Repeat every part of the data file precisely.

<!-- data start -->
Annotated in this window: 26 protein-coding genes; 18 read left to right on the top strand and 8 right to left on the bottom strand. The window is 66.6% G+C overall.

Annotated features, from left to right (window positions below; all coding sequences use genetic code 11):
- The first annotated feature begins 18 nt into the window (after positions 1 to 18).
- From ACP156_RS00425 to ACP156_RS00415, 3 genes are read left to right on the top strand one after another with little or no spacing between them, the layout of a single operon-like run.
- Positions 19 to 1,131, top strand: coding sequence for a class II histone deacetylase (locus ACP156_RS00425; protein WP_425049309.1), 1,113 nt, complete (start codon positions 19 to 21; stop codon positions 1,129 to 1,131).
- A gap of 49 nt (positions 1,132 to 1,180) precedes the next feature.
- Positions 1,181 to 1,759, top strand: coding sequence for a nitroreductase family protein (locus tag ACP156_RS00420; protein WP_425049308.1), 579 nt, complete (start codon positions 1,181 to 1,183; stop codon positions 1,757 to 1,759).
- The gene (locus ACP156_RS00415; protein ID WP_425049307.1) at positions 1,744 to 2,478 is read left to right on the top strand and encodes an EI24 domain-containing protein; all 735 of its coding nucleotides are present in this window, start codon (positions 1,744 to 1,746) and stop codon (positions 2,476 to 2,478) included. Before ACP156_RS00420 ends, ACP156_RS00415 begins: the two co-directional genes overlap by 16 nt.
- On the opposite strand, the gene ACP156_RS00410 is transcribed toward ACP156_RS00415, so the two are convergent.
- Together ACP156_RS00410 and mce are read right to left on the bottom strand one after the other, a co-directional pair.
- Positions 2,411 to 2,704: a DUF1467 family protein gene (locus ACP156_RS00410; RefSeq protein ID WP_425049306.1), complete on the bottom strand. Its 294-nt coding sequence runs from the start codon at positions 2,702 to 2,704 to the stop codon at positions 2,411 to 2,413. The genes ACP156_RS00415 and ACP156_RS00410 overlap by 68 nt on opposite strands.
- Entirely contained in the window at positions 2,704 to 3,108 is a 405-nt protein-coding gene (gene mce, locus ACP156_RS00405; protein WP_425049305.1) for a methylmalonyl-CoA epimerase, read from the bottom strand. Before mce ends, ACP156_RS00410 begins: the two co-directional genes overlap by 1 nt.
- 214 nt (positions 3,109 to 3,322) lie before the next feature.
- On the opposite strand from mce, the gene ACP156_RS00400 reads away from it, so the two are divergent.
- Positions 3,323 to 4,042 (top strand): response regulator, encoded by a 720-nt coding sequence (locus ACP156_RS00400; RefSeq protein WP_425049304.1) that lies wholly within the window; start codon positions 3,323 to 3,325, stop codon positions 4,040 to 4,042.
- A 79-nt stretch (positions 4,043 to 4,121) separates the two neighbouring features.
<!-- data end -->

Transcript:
Annotated in this window: 26 protein-coding genes; 18 read left to right on the top strand and 8 right to left on the bottom strand. The window is 66.6% G+C overall.

Annotated features, from left to right (window positions below; all coding sequences use genetic code 11):
- The first annotated feature begins 18 nt into the window (after positions 1 to 18).
- From ACP156_RS00425 to ACP156_RS00415, 3 genes are read left to right on the top strand one after another with little or no spacing between them, the layout of a single operon-like run.
- Positions 19 to 1,131, top strand: coding sequence for a class II histone deacetylase (locus ACP156_RS00425; protein WP_425049309.1), 1,113 nt, complete (start codon positions 19 to 21; stop codon positions 1,129 to 1,131).
- A gap of 49 nt (positions 1,132 to 1,180) precedes the next feature.
- Positions 1,181 to 1,759, top strand: coding sequence for a nitroreductase family protein (locus tag ACP156_RS00420; protein WP_425049308.1), 579 nt, complete (start codon positions 1,181 to 1,183; stop codon positions 1,757 to 1,759).
- The gene (locus ACP156_RS00415; protein ID WP_425049307.1) at positions 1,744 to 2,478 is read left to right on the top strand and encodes an EI24 domain-containing protein; all 735 of its coding nucleotides are present in this window, start codon (positions 1,744 to 1,746) and stop codon (positions 2,476 to 2,478) included. Before ACP156_RS00420 ends, ACP156_RS00415 begins: the two co-directional genes overlap by 16 nt.
- On the opposite strand, the gene ACP156_RS00410 is transcribed toward ACP156_RS00415, so the two are convergent.
- Together ACP156_RS00410 and mce are read right to left on the bottom strand one after the other, a co-directional pair.
- Positions 2,411 to 2,704: a DUF1467 family protein gene (locus ACP156_RS00410; RefSeq protein ID WP_425049306.1), complete on the bottom strand. Its 294-nt coding sequence runs from the start codon at positions 2,702 to 2,704 to the stop codon at positions 2,411 to 2,413. The genes ACP156_RS00415 and ACP156_RS00410 overlap by 68 nt on opposite strands.
- Entirely contained in the window at positions 2,704 to 3,108 is a 405-nt protein-coding gene (gene mce, locus ACP156_RS00405; protein WP_425049305.1) for a methylmalonyl-CoA epimerase, read from the bottom strand. Before mce ends, ACP156_RS00410 begins: the two co-directional genes overlap by 1 nt.
- 214 nt (positions 3,109 to 3,322) lie before the next feature.
- On the opposite strand from mce, the gene ACP156_RS00400 reads away from it, so the two are divergent.
- Positions 3,323 to 4,042 (top strand): response regulator, encoded by a 720-nt coding sequence (locus ACP156_RS00400; RefSeq protein WP_425049304.1) that lies wholly within the window; start codon positions 3,323 to 3,325, stop codon positions 4,040 to 4,042.
- A 79-nt stretch (positions 4,043 to 4,121) separates the two neighbouring features.